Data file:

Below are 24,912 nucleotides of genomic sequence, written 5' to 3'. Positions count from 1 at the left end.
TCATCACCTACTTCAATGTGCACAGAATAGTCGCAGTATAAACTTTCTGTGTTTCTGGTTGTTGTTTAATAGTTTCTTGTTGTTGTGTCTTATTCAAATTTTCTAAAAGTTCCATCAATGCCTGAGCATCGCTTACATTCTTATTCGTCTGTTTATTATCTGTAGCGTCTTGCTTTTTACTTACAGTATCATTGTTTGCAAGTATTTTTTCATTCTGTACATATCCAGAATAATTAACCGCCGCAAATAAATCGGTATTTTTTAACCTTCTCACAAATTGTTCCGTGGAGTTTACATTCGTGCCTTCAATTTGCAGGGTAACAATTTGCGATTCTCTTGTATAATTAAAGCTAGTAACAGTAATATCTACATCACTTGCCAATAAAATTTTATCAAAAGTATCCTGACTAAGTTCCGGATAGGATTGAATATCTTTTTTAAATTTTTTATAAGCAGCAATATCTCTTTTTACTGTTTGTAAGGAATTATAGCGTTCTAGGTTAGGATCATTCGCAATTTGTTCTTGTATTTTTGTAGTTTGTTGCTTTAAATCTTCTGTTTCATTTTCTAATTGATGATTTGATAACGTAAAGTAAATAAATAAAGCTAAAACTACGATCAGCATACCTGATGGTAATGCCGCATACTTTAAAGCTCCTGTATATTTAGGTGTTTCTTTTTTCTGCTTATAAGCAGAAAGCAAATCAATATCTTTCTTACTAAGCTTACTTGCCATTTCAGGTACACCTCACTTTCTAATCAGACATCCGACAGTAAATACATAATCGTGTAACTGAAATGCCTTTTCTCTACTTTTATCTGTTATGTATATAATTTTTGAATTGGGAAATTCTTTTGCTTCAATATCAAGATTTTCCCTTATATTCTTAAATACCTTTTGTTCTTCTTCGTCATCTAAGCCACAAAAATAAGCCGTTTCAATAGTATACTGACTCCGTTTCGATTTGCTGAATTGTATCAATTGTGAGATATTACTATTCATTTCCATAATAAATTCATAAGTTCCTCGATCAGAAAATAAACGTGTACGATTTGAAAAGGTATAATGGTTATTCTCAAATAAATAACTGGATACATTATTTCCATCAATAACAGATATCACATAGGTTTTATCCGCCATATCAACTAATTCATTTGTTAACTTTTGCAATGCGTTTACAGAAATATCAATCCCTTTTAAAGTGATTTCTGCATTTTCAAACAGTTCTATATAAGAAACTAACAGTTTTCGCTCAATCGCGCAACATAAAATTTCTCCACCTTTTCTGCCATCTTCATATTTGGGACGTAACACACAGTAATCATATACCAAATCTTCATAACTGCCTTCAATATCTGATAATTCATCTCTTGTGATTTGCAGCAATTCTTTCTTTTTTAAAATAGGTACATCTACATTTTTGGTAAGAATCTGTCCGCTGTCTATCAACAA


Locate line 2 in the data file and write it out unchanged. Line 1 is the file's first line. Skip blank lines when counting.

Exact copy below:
TCATCACCTACTTCAATGTGCACAGAATAGTCGCAGTATAAACTTTCTGTGTTTCTGGTTGTTGTTTAATAGTTTCTTGTTGTTGTGTCTTATTCAAATTTTCTAAAAGTTCCATCAATGCCTGAGCATCGCTTACATTCTTATTCGTCTGTTTATTATCTGTAGCGTCTTGCTTTTTACTTACAGTATCATTGTTTGCAAGTATTTTTTCATTCTGTACATATCCAGAATAATTAACCGCCGCAAATAAATCGGTATTTTTTAACCTTCTCACAAATTGTTCCGTGGAGTTTACATTCGTGCCTTCAATTTGCAGGGTAACAATTTGCGATTCTCTTGTATAATTAAAGCTAGTAACAGTAATATCTACATCACTTGCCAATAAAATTTTATCAAAAGTATCCTGACTAAGTTCCGGATAGGATTGAATATCTTTTTTAAATTTTTTATAAGCAGCAATATCTCTTTTTACTGTTTGTAAGGAATTATAGCGTTCTAGGTTAGGATCATTCGCAATTTGTTCTTGTATTTTTGTAGTTTGTTGCTTTAAATCTTCTGTTTCATTTTCTAATTGATGATTTGATAACGTAAAGTAAATAAATAAAGCTAAAACTACGATCAGCATACCTGATGGTAATGCCGCATACTTTAAAGCTCCTGTATATTTAGGTGTTTCTTTTTTCTGCTTATAAGCAGAAAGCAAATCAATATCTTTCTTACTAAGCTTACTTGCCATTTCAGGTACACCTCACTTTCTAATCAGACATCCGACAGTAAATACATAATCGTGTAACTGAAATGCCTTTTCTCTACTTTTATCTGTTATGTATATAATTTTTGAATTGGGAAATTCTTTTGCTTCAATATCAAGATTTTCCCTTATATTCTTAAATACCTTTTGTTCTTCTTCGTCATCTAAGCCACAAAAATAAGCCGTTTCAATAGTATACTGACTCCGTTTCGATTTGCTGAATTGTATCAATTGTGAGATATTACTATTCATTTCCATAATAAATTCATAAGTTCCTCGATCAGAAAATAAACGTGTACGATTTGAAAAGGTATAATGGTTATTCTCAAATAAATAACTGGATACATTATTTCCATCAATAACAGATATCACATAGGTTTTATCCGCCATATCAACTAATTCATTTGTTAACTTTTGCAATGCGTTTACAGAAATATCAATCCCTTTTAAAGTGATTTCTGCATTTTCAAACAGTTCTATATAAGAAACTAACAGTTTTCGCTCAATCGCGCAACATAAAATTTCTCCACCTTTTCTGCCATCTTCATATTTGGGACGTAACACACAGTAATCATATACCAAATCTTCATAACTGCCTTCAATATCTGATAATTCATCTCTTGTGATTTGCAGCAATTCTTTCTTTTTTAAAATAGGTACATCTACATTTTTGGTAAGAATCTGTCCGCTGTCTATCAACAA